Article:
Almost straight across the road from the south end of East street, lie the remains of the West Pier and this according  to some sources,  burned down c 2003. It was this structure which featured in the (c 1970) film version of Joe Orton's play, 'Loot' , which involved an inspector Truscott, searching for some bank robbers.

A bellicose film which was also shot on the West Pier, is 'Oh! What a Lovely War' (c 1969), starring a raft of famous actors such as Dirk Bogarde, Susannah York, John Gielgud and Jack Hawkins, to name a few of them.

Oh! Oh! Oh! it's a lovely war,
Who wouldn't be a soldier eh?
Oh! It's a shame to take the pay.
As soon as reveille is gone
We feel just as heavy as lead,
But we never get up till the sergeant brings
Our breakfast up to bed

Saturday, 17 May 2014

Sunday Times Where Was I? Holiday Competition

Near as I can figure it, through the possibly flawed perceptual filters of my own reality tunnel, the most likely answers this week, seem to me to be:

Q1. Tiree

Q2. The Treshnish Isles

The initial (huge giveaway) clues seem to place us on the beautiful island of Tiree, in the eileanan a-staigh, or inner Hebrides. The OS map shows one lighthouse on the island, at the harbour and from the photographs, it looks to be around thirty six feet of so high. I could not find any references to a children's TV program shot on location in Tiree, back in the seventies but the satellite pictures show a golf ball radar station at a point called Carnan Mor, on Ben Hynish, which is marked as 141 metres (436ft) on the OS map. There do not appear to be any A roads on the maps of the island I looked at but there are phone symbols shown on the OS map.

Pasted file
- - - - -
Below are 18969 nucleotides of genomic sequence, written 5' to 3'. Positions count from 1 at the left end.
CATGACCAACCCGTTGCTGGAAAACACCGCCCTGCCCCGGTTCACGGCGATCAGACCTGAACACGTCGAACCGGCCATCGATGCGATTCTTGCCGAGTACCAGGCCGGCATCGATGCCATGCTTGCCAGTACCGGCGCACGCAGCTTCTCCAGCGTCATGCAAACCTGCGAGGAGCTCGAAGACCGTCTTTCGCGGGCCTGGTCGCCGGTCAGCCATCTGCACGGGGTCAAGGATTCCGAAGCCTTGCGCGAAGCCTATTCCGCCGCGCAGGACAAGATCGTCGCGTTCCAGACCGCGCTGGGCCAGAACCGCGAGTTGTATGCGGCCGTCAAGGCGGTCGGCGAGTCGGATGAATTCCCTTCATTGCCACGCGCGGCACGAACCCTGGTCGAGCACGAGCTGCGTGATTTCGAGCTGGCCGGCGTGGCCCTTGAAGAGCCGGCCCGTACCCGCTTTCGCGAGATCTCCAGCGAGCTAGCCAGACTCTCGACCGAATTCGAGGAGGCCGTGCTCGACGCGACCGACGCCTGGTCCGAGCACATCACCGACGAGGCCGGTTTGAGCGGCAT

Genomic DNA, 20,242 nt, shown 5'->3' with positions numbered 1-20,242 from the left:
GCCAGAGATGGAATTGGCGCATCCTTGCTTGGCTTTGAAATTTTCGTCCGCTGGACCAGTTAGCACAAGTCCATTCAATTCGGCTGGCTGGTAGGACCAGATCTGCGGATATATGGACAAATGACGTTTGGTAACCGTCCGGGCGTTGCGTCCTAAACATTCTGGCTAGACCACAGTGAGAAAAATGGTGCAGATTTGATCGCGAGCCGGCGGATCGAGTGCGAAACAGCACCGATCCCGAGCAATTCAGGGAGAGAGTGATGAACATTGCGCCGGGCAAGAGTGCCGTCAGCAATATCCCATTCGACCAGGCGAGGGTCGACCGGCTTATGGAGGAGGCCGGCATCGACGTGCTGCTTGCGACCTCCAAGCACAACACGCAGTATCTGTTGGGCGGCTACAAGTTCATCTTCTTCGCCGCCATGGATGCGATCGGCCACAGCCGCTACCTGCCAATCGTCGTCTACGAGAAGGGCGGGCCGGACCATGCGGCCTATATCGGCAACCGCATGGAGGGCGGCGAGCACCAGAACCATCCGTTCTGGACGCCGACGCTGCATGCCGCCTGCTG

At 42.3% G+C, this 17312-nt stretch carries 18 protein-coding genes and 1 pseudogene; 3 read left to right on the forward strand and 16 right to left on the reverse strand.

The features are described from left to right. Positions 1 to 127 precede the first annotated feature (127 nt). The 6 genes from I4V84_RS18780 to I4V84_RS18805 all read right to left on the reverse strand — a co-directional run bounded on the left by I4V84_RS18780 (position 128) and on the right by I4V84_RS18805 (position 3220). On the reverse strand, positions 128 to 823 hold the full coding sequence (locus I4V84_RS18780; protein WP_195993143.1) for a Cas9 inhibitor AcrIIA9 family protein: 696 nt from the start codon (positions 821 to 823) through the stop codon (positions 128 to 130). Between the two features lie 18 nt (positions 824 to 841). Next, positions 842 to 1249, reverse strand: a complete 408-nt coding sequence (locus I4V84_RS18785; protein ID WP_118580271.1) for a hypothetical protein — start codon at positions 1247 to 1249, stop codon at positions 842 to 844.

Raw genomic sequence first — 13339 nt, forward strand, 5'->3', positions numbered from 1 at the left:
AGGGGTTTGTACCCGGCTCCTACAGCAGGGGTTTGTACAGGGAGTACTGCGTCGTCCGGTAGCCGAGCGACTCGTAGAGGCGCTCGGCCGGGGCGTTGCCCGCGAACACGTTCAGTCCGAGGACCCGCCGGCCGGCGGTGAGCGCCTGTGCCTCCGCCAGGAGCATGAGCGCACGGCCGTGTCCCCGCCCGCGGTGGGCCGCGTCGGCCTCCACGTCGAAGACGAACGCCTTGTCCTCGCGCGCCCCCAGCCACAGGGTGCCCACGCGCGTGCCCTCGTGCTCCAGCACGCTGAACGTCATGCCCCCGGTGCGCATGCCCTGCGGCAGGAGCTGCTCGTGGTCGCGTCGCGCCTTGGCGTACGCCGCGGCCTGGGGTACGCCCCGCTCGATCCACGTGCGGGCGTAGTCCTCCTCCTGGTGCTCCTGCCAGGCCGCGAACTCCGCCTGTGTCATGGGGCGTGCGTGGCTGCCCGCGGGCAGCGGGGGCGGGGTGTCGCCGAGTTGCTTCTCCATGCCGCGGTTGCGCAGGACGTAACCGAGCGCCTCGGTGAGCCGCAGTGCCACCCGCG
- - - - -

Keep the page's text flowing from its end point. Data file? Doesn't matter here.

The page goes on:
I found several references which claim that Tiree airport opened in 1935 and it is built on an area of Machair (fertile soil which is a mixture of peat and crushed seashells), called 'The Reef'. Some of the tourist blurb also claims that Tiree is one of the sunniest places in the UK and the puzzle author is likely standing on a beach called Traigh Bhi, on the south western end of the island. A lighthouse which lies 12 miles or so south west of Tiree, is the Skerryvore light, which some sources claim, was built c 1844 and is around 156ft in height.

The Dutchman's Cap or Bac Mor, is an island which lies 18 miles or so to the east of Tiree, in an archipelago called the Treshnish isles. The OS map shows the highest point on Bac Mor to be 86 metres (282 feet) in height.